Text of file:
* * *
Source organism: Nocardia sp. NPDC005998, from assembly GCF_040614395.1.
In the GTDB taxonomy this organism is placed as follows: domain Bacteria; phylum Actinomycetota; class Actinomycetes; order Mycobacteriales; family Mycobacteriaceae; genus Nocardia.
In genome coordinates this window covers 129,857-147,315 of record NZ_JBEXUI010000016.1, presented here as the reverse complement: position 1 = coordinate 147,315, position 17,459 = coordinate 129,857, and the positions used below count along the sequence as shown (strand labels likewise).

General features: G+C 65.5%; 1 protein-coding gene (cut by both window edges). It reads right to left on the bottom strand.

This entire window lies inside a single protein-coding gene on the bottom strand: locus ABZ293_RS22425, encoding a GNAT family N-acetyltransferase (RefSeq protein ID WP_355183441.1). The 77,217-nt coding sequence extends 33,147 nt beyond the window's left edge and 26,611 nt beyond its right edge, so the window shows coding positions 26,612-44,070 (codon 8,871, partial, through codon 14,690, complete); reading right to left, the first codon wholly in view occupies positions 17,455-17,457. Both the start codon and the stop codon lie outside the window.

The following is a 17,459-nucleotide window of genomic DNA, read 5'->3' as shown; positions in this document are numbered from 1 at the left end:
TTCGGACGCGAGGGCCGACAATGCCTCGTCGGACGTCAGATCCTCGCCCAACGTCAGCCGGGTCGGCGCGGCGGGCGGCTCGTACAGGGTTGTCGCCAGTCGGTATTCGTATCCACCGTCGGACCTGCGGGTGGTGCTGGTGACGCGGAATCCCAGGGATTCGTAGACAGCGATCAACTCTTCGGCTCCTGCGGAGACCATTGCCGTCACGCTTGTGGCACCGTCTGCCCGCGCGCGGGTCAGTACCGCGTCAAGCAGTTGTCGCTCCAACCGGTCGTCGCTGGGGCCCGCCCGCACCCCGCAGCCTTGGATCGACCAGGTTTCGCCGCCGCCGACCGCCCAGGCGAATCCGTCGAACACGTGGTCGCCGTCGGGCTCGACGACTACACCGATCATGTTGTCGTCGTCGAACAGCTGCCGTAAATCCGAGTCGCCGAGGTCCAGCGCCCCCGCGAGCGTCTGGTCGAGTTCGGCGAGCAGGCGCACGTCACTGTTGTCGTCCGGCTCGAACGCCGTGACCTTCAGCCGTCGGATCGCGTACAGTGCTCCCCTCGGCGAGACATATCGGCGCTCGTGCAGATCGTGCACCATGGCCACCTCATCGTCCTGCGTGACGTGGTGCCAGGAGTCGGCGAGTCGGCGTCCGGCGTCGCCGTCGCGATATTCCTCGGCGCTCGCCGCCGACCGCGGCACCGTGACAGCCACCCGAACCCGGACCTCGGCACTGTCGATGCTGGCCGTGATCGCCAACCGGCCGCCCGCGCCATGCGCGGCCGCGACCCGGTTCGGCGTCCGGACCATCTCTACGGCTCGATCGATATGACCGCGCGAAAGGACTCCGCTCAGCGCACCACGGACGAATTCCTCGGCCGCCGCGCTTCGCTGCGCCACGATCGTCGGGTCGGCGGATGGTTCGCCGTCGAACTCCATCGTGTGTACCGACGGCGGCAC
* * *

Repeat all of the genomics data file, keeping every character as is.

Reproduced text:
Source organism: Nocardia sp. NPDC005998, from assembly GCF_040614395.1.
In the GTDB taxonomy this organism is placed as follows: domain Bacteria; phylum Actinomycetota; class Actinomycetes; order Mycobacteriales; family Mycobacteriaceae; genus Nocardia.
In genome coordinates this window covers 129,857-147,315 of record NZ_JBEXUI010000016.1, presented here as the reverse complement: position 1 = coordinate 147,315, position 17,459 = coordinate 129,857, and the positions used below count along the sequence as shown (strand labels likewise).

General features: G+C 65.5%; 1 protein-coding gene (cut by both window edges). It reads right to left on the bottom strand.

This entire window lies inside a single protein-coding gene on the bottom strand: locus ABZ293_RS22425, encoding a GNAT family N-acetyltransferase (RefSeq protein ID WP_355183441.1). The 77,217-nt coding sequence extends 33,147 nt beyond the window's left edge and 26,611 nt beyond its right edge, so the window shows coding positions 26,612-44,070 (codon 8,871, partial, through codon 14,690, complete); reading right to left, the first codon wholly in view occupies positions 17,455-17,457. Both the start codon and the stop codon lie outside the window.

The following is a 17,459-nucleotide window of genomic DNA, read 5'->3' as shown; positions in this document are numbered from 1 at the left end:
TTCGGACGCGAGGGCCGACAATGCCTCGTCGGACGTCAGATCCTCGCCCAACGTCAGCCGGGTCGGCGCGGCGGGCGGCTCGTACAGGGTTGTCGCCAGTCGGTATTCGTATCCACCGTCGGACCTGCGGGTGGTGCTGGTGACGCGGAATCCCAGGGATTCGTAGACAGCGATCAACTCTTCGGCTCCTGCGGAGACCATTGCCGTCACGCTTGTGGCACCGTCTGCCCGCGCGCGGGTCAGTACCGCGTCAAGCAGTTGTCGCTCCAACCGGTCGTCGCTGGGGCCCGCCCGCACCCCGCAGCCTTGGATCGACCAGGTTTCGCCGCCGCCGACCGCCCAGGCGAATCCGTCGAACACGTGGTCGCCGTCGGGCTCGACGACTACACCGATCATGTTGTCGTCGTCGAACAGCTGCCGTAAATCCGAGTCGCCGAGGTCCAGCGCCCCCGCGAGCGTCTGGTCGAGTTCGGCGAGCAGGCGCACGTCACTGTTGTCGTCCGGCTCGAACGCCGTGACCTTCAGCCGTCGGATCGCGTACAGTGCTCCCCTCGGCGAGACATATCGGCGCTCGTGCAGATCGTGCACCATGGCCACCTCATCGTCCTGCGTGACGTGGTGCCAGGAGTCGGCGAGTCGGCGTCCGGCGTCGCCGTCGCGATATTCCTCGGCGCTCGCCGCCGACCGCGGCACCGTGACAGCCACCCGAACCCGGACCTCGGCACTGTCGATGCTGGCCGTGATCGCCAACCGGCCGCCCGCGCCATGCGCGGCCGCGACCCGGTTCGGCGTCCGGACCATCTCTACGGCTCGATCGATATGACCGCGCGAAAGGACTCCGCTCAGCGCACCACGGACGAATTCCTCGGCCGCCGCGCTTCGCTGCGCCACGATCGTCGGGTCGGCGGATGGTTCGCCGTCGAACTCCATCGTGTGTACCGACGGCGGCAC